Godot 4 Is Focusing On Vulkan + OpenGL ES 3.0, OpenGL Likely For Godot 4.1
Written by Michael Larabel in Linux Gaming on 18 July 2021 at 10:39 AM EDT. 28 Comments
With the alpha release of the Godot 4.0 open-source game engine approaching, a blog post today detailed the current graphics API support plans around this major game engine update.

As readers should know by now, one of the major focuses of Godot 4.0 was on overhauling its renderer in part to bring up Vulkan API support. The renderer design and all code was overhauled for bringing up Vulkan support and enabling support for other modern rendering techniques and features to compete with the proprietary game engines.

The Vulkan support is ready to go for Godot 4.0 but it means the desktop OpenGL support took a back seat. The Godot developers are now confirming that desktop OpenGL rendering support will likely not be supported for Godot 4.0. They will be bringing OpenGL support though when it's ready - likely a few months after Godot 4.0 in a Godot 4.1 follow-up release.

With all of the Godot 4 renderer work, the developers also realized supporting OpenGL ES 2.0 isn't much of an option anymore. With even OpenGL ES 2.0 devices that don't support OpenGL ES 3.0 becoming more rare, the developers have been focusing on their GLES3 code path instead of GLES2. There may be limited support for GLES2 in Godot 4.x but there aren't any guarantees so developers should either stick to the maintained Godot 3.x if needing GLES2 or move to GLES3/Vulkan.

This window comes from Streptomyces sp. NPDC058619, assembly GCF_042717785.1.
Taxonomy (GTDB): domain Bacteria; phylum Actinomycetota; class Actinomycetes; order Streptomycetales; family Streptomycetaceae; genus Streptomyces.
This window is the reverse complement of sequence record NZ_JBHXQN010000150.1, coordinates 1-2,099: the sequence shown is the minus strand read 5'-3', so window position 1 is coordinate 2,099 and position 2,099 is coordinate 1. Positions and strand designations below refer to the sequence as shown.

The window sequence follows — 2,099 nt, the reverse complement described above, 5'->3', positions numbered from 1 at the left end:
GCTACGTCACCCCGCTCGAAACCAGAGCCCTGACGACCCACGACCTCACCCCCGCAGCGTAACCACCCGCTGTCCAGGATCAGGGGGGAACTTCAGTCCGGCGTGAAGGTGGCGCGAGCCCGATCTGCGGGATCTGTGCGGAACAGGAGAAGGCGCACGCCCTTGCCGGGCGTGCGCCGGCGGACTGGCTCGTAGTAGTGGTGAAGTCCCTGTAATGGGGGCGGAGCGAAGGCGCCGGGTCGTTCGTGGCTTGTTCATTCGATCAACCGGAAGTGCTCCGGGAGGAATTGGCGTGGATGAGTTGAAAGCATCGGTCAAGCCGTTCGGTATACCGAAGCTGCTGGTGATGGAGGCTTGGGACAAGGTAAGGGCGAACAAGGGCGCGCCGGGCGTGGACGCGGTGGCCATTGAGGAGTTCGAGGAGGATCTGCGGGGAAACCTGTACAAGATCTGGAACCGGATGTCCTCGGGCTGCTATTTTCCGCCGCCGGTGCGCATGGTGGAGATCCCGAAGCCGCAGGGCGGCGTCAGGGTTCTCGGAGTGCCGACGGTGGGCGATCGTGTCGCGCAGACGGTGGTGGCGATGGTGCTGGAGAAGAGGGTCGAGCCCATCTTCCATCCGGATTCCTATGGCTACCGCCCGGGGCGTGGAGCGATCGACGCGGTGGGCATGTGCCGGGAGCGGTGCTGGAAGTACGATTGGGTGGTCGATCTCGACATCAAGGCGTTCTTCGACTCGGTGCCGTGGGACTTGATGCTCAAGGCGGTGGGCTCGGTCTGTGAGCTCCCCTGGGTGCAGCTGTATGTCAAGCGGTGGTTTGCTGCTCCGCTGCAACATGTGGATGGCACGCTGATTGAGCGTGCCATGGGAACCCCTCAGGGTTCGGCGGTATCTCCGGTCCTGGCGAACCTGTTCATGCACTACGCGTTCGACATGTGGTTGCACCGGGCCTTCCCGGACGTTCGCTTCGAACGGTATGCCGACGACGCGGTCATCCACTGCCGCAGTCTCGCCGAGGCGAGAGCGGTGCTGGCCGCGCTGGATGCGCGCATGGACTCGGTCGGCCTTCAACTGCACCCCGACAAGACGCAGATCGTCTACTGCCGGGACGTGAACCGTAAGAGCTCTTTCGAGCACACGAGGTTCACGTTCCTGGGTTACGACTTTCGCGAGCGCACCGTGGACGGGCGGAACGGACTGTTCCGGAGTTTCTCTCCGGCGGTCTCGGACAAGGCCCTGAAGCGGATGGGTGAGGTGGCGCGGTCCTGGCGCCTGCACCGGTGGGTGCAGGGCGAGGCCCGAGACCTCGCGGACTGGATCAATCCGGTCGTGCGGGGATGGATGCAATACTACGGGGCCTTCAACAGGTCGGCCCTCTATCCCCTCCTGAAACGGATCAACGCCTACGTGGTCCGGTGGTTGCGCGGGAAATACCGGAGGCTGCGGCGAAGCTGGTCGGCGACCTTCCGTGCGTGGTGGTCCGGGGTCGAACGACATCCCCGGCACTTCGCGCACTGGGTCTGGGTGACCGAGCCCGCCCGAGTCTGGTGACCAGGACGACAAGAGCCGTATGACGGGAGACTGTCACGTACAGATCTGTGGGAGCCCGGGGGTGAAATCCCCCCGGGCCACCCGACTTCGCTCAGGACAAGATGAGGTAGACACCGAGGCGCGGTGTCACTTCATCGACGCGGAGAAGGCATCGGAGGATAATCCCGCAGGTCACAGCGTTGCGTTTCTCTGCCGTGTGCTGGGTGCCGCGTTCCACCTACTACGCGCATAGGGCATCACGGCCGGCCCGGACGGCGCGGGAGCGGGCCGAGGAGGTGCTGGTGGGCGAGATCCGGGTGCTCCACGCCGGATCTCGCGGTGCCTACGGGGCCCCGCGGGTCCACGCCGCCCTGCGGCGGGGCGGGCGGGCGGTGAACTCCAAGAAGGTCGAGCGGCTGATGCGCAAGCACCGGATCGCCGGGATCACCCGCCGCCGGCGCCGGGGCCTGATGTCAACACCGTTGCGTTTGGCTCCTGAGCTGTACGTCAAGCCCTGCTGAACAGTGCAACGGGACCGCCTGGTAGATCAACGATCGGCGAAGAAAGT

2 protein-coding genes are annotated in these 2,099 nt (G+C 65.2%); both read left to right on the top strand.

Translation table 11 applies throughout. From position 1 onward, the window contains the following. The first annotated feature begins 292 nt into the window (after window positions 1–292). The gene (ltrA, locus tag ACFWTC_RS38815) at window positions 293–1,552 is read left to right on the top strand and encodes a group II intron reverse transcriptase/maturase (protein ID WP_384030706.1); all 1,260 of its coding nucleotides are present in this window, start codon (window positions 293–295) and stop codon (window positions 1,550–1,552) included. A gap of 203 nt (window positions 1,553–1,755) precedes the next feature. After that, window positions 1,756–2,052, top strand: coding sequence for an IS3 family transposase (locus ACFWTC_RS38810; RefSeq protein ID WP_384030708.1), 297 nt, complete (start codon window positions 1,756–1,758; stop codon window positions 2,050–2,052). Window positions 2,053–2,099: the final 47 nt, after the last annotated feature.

More details on the rendering API support for Godot 4.x can be found over on GodotEngine.org. Long story short, OpenGL ES 3.0 and Vulkan are the APIs being focused on for Godot 4.x while desktop OpenGL should be supported by Godot 4.1, but hopefully your hardware already can handle Vulkan instead.
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Michael Larabel is the principal author of Phoronix.com and founded the site in 2004 with a focus on enriching the Linux hardware experience. Michael has written more than 20,000 articles covering the state of Linux hardware support, Linux performance, graphics drivers, and other topics. Michael is also the lead developer of the Phoronix Test Suite, Phoromatic, and OpenBenchmarking.org automated benchmarking software. He can be followed via Twitter or contacted via MichaelLarabel.com.

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